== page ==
velocity measurement

Velocity is the amount of work your team gets through in a set amount of time. Velocity can be measured in person-hours, the number of tasks, story points, or whichever unit of measurement you use for estimating work.

You might measure velocity with the number of tasks marked as done in one day. Through averaging these daily velocities for a week. You can even estimate how much work the team can pass through in a more period.

The two most popular technologies for velocity measurement are based on pressure sensors and hot-wire anemometers. Continue reading to get more about velocity measuring.

How to measure velocity

Team Ignition planned to operate 41 story points in their beginning sprint. They finished 28 story points and rolled 13 story points over to the following sprint so that their velocity is 28.

Know that we’re not counting any partially done work towards the team’s velocity. Only tasks marked as ‘Done’ count, and when there’s only a tiny bit of work remains to do in the task.

What does this inform us about the productivity of Ignition? Not even so far. We know that the team fell short of how much work to finish in the sprint. But we’re not that sure how far short they fell. We don’t know how near to completion the rolled-over tasks are.

Over one sprint, velocity is not an essential metric for creating predictions. But it does give the team a sense of the amount of work they can do in a single sprint. Let’s track their progress in a few more sprints.

Ignition gets to pass with 28 story points in their first sprint, 36 in their second, 28 in their third, and 30 in their fourth. So that their average velocity to be 30.5

This average, to four sprints, is quick much more beneficial than the snapshot used after just one sprint. It’s simple to think how, with a backlog of estimated user stories. We could use this velocity to make predictions. We would predict how faster the team could get through all the work. And we could make educated guesses for what features we would be able to deliver incoming releases.

How to use velocity

The essential thing to know about using velocity to measure productivity, then make predictions is to serve with a generous dollop of caution.

Velocity is a significant at-a-glance measure of a team’s work. However, it doesn’t have all the contextual information you require to make so better predictions. For that, Product Owners, Scrum Masters with Release Managers want to put their wise old heads in one place and get down into the detail.

Velocity does best with long-lasting, best teams that have lots of experience of working and estimating together. When the personnel in your team turn frequently or suffer from extended absences, velocity will be much less essential. The same is true when your product backlog lacks user stories over a long period.

When you do not have certainty over the future of your product can feel alarming, though it’s also one of the benefits of Agile. It allows you to respond faster to changing customer minds, then incorporates feedback into your products and services using as short a lead-time as possible. It more than compensates for not being able to plan out your releases in the best detail, several months in advance.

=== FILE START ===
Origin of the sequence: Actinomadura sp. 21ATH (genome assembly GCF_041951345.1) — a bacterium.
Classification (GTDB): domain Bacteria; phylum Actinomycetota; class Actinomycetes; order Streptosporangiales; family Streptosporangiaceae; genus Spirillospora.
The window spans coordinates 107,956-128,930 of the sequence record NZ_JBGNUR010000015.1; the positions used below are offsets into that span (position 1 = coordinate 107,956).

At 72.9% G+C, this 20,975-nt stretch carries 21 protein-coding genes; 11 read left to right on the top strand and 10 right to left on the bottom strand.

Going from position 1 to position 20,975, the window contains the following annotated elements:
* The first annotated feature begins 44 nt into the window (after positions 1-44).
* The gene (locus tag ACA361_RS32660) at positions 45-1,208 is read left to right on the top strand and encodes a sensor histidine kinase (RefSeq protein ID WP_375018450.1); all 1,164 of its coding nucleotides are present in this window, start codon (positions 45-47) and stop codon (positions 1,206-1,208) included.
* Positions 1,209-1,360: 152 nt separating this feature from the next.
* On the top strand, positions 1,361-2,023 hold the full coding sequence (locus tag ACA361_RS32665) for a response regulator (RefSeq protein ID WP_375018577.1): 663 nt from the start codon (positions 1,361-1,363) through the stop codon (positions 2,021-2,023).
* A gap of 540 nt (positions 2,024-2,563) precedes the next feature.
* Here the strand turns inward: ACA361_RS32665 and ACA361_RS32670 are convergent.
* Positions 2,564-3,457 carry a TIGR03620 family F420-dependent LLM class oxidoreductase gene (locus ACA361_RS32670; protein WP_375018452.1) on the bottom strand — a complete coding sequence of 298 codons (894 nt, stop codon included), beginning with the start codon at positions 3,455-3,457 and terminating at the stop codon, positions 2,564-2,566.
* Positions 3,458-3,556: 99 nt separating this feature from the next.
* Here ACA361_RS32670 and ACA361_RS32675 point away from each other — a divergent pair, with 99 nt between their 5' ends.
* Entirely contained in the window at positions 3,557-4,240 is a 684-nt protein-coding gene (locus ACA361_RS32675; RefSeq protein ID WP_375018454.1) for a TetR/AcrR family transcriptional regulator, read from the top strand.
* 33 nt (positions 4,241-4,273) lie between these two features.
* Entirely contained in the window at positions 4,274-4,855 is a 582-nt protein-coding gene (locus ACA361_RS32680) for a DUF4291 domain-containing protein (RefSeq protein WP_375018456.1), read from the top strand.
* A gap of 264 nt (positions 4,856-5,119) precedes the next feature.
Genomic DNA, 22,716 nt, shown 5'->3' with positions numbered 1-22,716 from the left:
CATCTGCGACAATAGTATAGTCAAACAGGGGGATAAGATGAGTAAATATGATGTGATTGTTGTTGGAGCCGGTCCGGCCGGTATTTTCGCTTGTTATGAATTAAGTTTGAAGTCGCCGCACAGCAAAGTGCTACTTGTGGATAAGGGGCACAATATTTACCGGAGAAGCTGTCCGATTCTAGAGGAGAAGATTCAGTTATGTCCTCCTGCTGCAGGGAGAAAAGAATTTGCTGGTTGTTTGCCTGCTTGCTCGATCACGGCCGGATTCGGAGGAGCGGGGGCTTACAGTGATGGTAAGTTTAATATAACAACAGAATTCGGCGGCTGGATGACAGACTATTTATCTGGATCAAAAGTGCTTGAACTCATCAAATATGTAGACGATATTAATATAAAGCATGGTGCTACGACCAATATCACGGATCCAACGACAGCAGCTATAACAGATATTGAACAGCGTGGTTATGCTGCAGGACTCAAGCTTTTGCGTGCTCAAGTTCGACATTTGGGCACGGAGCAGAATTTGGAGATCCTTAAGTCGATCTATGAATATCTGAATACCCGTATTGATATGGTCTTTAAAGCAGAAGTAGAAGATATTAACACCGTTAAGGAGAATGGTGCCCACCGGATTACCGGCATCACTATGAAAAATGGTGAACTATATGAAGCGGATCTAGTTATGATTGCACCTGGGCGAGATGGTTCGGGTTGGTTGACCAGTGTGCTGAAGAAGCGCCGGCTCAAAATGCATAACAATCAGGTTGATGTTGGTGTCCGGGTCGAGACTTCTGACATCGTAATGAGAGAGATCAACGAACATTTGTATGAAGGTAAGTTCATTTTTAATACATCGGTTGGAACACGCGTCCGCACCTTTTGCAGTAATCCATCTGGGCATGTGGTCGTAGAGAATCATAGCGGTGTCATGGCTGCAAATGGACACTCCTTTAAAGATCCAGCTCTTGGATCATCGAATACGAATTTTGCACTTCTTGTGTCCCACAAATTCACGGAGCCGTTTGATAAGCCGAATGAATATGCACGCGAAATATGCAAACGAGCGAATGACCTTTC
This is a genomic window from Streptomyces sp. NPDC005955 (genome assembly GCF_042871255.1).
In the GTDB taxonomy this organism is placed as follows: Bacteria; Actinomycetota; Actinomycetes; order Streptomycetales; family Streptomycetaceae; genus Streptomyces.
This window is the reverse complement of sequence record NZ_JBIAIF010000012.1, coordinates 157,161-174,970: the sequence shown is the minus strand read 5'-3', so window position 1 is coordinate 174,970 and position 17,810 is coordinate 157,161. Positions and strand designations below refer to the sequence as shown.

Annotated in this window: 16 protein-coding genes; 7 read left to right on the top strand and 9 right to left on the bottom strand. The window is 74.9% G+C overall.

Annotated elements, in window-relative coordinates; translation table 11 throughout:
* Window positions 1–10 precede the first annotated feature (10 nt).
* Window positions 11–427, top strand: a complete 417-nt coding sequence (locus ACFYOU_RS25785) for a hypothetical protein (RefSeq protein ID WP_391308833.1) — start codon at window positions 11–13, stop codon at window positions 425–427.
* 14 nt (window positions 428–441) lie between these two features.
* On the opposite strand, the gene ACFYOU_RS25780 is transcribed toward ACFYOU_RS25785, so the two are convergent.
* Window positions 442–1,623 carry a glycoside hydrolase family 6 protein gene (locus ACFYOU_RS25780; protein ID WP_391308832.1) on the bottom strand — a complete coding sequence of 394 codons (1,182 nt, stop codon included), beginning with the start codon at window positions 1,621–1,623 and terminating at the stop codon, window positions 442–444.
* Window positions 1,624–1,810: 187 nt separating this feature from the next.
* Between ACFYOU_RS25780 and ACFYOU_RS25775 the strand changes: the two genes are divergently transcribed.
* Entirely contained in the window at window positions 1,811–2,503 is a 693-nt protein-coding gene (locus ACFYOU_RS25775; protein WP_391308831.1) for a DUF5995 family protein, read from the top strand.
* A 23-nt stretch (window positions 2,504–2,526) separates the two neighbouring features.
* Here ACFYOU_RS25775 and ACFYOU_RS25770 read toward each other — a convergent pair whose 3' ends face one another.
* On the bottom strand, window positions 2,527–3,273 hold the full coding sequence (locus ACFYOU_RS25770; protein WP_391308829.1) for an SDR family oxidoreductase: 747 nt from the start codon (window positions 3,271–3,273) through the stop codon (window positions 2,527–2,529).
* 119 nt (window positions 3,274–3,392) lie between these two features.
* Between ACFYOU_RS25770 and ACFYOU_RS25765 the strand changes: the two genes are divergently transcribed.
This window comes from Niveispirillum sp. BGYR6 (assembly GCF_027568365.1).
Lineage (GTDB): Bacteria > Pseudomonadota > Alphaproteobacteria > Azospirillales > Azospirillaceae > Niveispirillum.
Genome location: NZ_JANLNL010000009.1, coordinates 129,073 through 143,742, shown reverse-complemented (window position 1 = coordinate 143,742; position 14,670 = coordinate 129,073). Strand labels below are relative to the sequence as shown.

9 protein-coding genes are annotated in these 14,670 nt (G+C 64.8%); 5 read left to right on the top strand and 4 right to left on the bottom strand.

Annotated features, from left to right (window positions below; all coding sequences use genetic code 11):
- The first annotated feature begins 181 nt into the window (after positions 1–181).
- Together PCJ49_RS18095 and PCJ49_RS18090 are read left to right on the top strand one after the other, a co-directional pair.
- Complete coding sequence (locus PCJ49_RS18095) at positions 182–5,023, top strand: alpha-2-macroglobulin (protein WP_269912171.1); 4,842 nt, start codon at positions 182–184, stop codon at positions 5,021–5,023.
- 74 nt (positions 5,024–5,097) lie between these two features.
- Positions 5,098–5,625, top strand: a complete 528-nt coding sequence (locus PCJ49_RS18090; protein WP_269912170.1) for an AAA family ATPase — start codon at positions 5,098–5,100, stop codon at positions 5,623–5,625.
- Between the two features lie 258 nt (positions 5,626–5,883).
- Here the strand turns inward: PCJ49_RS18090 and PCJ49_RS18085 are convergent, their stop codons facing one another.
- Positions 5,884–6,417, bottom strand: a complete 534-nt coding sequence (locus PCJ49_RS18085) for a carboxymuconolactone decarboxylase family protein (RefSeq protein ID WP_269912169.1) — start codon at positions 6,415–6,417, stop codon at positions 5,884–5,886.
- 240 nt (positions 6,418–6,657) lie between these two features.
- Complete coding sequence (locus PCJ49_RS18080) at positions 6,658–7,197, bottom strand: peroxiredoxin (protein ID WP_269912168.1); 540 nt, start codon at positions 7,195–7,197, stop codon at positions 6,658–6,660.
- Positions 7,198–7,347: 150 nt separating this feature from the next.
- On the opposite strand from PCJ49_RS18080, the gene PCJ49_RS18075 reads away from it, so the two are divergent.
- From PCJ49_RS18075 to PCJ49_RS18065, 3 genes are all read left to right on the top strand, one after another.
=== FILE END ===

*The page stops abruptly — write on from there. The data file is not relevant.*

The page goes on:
Using Velocity as a Guideline

It may take more iterations before your team’s velocity stabilizes. From the first iteration onward, your teams will be using the velocity of your prior iteration as a guideline to support steer planning sessions with influence team commitments. It can be challenging to contain the team’s desire to overestimate their velocity when you start adopting Agile.

This is natural and needs to be rooted deeply in human behavior. The better way to prevent it from happening is to temper your commitments by using the team’s historical velocity as a guideline. It’s undoubtedly okay to stretch then grow the teams’ velocity when you consistently reach your duties as long as it is supported with your historical velocity.

Keep Velocity Simple

Velocity is a relatively easy concept. It is simple to measure and track a team’s velocity for a long time. This is intentional, and more of the value comes from the thing that velocity is straight forward and you can understand.

Some teams we’ve worked with put this wrong – they destroy their velocity measurement. One way to make the understanding of this agile metric pure and simple. It needs to write down the meaning and manually present the above locations for a team’s velocity to be displayed.

Importance of Measuring Velocity

  • increase system performance
  • Improve energy efficiency and cost savings- Knowing ACH (increase or decrease usage)
  • Manage proper airflow rates to make sure occupant comfort
  • Determine the airflow for critical spaces or high traffic areas


Velocity is a relatively simple and faster concept. It is simple to measure and track a team’s velocity over time. This is velocity measurement fact that velocity is straight forward and easy to understand.

By Anurag Rathod

Anurag Rathod is an Editor of, who is passionate for app-based startup solutions and on-demand business ideas. He believes in spreading tech trends. He is an avid reader and loves thinking out of the box to promote new technologies.